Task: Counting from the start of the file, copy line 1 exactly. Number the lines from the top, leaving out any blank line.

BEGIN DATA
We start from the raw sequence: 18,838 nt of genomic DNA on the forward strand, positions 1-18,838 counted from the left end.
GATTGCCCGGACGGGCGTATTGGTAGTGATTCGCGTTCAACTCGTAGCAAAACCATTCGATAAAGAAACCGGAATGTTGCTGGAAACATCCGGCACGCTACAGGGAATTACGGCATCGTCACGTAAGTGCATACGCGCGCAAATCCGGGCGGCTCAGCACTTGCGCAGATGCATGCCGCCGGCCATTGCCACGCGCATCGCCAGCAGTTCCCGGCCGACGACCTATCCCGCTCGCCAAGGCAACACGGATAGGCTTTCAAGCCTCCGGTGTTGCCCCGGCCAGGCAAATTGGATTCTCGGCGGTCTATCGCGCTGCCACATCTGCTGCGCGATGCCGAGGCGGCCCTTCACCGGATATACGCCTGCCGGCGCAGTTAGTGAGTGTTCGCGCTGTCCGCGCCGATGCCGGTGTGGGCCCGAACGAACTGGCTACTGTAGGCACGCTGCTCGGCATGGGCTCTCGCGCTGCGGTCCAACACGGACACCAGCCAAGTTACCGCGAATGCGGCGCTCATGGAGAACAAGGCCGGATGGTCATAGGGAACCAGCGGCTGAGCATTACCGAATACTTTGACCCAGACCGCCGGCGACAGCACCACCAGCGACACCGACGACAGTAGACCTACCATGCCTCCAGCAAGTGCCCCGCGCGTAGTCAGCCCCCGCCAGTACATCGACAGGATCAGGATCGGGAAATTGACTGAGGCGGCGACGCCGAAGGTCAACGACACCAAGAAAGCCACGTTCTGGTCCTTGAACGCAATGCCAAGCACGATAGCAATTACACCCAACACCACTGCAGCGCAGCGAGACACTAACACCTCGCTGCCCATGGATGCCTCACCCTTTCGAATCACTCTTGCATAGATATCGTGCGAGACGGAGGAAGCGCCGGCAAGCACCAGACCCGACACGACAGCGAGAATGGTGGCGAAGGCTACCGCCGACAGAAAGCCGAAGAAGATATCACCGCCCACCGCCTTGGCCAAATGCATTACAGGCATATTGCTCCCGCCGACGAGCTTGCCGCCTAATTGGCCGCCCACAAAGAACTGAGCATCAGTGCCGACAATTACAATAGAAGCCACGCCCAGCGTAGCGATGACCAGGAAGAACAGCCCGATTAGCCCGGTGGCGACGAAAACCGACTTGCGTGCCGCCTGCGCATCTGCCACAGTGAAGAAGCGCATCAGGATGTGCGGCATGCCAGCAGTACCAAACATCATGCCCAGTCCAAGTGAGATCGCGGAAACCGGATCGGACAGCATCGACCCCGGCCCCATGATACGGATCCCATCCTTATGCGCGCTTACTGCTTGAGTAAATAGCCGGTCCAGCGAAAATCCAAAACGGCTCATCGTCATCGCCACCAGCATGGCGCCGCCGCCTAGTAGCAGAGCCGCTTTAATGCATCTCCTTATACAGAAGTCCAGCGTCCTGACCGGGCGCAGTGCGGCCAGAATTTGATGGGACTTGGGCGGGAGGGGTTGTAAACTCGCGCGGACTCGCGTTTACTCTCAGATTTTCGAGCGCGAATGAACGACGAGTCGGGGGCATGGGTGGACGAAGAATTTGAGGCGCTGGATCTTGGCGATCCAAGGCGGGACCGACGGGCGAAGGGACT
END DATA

We start from the raw sequence: 18,838 nt of genomic DNA on the forward strand, positions 1-18,838 counted from the left end.